In his first speech after the referendum result, the Chancellor said the economy was ‘going to have to adjust to the new situation we find ourselves in’, but he added that it was ‘perfectly sensible to wait for a new Prime Minister’ and the Office for Budget Responsibility’s (OBR) autumn forecasts before taking any action.

Budget 16

Following the referendum result, Prime Minister David Cameron announced that he will resign from his post, with effect from October.

Mr Osborne also argued that Britain is ready to ‘confront what the future holds for us from a position of strength’.

The statement came as the consequences of the vote to leave continue to take effect on the UK’s economy and its banking industry: shares remain unstable, with the FTSE 100 index down by 0.4%.

Additionally, in the aftermath of the vote, the pound fell to its lowest level since 1985.

Mr Osborne had previously stated that the Government had to ‘fix the roof so that we were prepared for whatever the future held’.

In reference to this, the Chancellor said that the UK economy ‘is about as strong as it could be to confront the challenge our country now faces’.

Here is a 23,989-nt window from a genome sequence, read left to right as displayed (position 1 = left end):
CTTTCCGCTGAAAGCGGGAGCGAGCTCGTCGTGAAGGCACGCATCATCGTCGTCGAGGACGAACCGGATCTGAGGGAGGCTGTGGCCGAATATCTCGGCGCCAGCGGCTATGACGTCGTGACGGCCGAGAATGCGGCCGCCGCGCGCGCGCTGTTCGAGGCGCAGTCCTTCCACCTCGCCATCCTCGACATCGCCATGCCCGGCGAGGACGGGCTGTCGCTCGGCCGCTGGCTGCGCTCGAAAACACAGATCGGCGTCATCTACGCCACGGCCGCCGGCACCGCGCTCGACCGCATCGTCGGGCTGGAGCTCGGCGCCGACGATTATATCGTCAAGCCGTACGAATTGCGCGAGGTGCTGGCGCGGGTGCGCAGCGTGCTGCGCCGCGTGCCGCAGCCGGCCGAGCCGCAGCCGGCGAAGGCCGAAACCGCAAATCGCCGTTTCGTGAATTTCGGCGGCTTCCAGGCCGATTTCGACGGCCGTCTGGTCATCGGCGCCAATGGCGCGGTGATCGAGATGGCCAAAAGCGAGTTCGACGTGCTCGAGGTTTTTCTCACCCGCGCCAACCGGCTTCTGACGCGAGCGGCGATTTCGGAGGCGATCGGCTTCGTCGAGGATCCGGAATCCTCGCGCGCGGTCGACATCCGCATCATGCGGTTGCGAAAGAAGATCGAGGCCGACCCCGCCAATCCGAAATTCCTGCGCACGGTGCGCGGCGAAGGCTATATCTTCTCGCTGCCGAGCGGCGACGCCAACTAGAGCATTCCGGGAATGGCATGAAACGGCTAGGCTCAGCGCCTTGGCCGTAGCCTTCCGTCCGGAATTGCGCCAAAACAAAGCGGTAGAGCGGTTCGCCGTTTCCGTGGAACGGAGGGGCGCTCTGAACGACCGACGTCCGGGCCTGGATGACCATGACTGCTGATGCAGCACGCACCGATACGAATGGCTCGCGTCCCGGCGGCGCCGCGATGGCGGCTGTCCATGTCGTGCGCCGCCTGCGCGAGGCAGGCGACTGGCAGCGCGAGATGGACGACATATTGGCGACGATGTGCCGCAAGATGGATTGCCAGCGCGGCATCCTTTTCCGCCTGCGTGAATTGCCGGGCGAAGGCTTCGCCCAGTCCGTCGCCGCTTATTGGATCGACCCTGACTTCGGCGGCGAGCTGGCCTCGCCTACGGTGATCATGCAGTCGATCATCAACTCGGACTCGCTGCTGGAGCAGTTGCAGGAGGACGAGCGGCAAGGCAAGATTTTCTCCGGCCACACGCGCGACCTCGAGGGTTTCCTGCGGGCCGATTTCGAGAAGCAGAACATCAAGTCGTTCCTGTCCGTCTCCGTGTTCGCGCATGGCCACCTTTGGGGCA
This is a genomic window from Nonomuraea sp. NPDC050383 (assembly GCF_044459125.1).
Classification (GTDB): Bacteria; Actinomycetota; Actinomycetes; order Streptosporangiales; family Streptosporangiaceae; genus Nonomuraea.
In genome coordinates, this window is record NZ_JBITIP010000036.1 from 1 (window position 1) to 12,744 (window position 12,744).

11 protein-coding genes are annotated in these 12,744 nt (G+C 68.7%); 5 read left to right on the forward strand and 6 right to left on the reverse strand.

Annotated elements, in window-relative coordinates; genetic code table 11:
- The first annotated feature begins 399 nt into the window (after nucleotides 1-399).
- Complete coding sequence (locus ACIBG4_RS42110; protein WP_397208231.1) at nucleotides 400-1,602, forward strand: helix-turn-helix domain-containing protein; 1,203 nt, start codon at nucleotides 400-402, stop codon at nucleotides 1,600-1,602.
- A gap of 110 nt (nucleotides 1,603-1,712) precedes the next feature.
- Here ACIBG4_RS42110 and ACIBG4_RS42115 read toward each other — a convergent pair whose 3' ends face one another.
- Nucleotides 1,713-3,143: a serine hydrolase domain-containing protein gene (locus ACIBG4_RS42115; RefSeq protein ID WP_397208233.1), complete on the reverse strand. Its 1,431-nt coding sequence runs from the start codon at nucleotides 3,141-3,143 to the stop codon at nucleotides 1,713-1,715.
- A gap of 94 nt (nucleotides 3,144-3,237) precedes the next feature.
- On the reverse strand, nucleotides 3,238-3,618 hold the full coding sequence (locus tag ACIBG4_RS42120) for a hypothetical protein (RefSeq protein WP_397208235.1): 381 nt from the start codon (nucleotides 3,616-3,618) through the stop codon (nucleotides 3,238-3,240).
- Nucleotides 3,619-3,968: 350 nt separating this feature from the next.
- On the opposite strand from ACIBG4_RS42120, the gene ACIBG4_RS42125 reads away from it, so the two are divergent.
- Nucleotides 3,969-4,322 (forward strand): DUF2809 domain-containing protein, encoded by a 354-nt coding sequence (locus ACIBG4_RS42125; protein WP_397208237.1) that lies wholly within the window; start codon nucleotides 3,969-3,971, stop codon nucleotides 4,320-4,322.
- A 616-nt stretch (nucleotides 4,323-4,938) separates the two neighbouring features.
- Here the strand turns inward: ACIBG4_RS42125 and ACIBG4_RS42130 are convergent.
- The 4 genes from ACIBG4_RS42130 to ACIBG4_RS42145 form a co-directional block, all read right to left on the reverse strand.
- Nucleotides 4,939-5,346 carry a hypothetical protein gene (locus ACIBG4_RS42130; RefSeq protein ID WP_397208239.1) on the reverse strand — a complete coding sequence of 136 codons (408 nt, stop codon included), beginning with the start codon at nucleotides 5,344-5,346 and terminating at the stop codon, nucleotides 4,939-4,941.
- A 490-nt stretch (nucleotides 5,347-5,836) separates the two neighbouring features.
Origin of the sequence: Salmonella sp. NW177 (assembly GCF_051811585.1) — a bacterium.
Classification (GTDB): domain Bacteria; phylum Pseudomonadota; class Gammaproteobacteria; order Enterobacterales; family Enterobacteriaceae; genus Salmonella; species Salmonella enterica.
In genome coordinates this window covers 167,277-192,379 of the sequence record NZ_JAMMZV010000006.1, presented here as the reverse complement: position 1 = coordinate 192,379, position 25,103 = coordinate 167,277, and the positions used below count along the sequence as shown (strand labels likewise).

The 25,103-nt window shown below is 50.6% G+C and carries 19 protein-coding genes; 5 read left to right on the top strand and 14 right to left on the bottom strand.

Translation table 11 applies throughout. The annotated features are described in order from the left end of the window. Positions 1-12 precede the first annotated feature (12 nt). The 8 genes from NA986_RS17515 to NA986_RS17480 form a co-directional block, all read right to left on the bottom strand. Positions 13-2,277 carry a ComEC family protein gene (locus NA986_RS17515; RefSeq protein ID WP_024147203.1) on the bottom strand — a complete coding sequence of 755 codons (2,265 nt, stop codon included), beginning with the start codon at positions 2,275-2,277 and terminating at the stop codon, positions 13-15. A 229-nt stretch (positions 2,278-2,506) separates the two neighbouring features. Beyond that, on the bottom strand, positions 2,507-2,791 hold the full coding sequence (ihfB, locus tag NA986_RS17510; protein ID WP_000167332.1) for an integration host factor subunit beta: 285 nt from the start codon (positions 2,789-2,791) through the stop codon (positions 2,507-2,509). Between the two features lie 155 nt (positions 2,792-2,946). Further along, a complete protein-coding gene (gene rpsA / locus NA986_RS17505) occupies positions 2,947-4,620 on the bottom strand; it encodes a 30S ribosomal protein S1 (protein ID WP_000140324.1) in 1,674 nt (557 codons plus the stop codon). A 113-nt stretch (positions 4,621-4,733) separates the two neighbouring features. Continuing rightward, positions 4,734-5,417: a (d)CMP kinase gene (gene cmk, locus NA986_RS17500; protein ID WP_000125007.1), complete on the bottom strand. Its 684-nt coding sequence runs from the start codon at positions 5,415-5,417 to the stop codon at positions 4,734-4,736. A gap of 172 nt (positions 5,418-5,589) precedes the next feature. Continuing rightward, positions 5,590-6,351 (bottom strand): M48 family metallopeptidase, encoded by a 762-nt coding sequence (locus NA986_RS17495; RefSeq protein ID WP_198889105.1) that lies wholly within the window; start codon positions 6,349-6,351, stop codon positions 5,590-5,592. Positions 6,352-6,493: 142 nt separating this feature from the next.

Mr Osborne’s statement was made in an effort to calm the financial markets following uncertainty generated by the Brexit vote. In order to help the stock markets, the Chancellor revealed that he had been in communication with European finance ministers, the International Monetary Fund (IMF) and the US Treasury Secretary.

Furthermore, in the wake of the decision, Mark Carney, the Governor of the Bank of England (BoE), said that extensive contingency plans had been made in preparation of a leave vote. Mr Osborne confirmed that the BoE has set aside funds of £250 billion to support the UK’s banks and markets.


Business groups react to Brexit decision

Business groups have responded to the UK’s decision to leave the European Union (EU).

The decision will affect many businesses and individuals, as the UK potentially enters a period of economic uncertainty.

Reacting to the result, many business groups have cited the need for prolonged economic stability and security.


Carolyn Fairbairn, Confederation of British Industry (CBI) Director General, commented on the consequences of the vote to leave, saying: ‘Many businesses will be concerned and need time to assess the implications. But they are used to dealing with challenge and change and we should be confident they will adapt.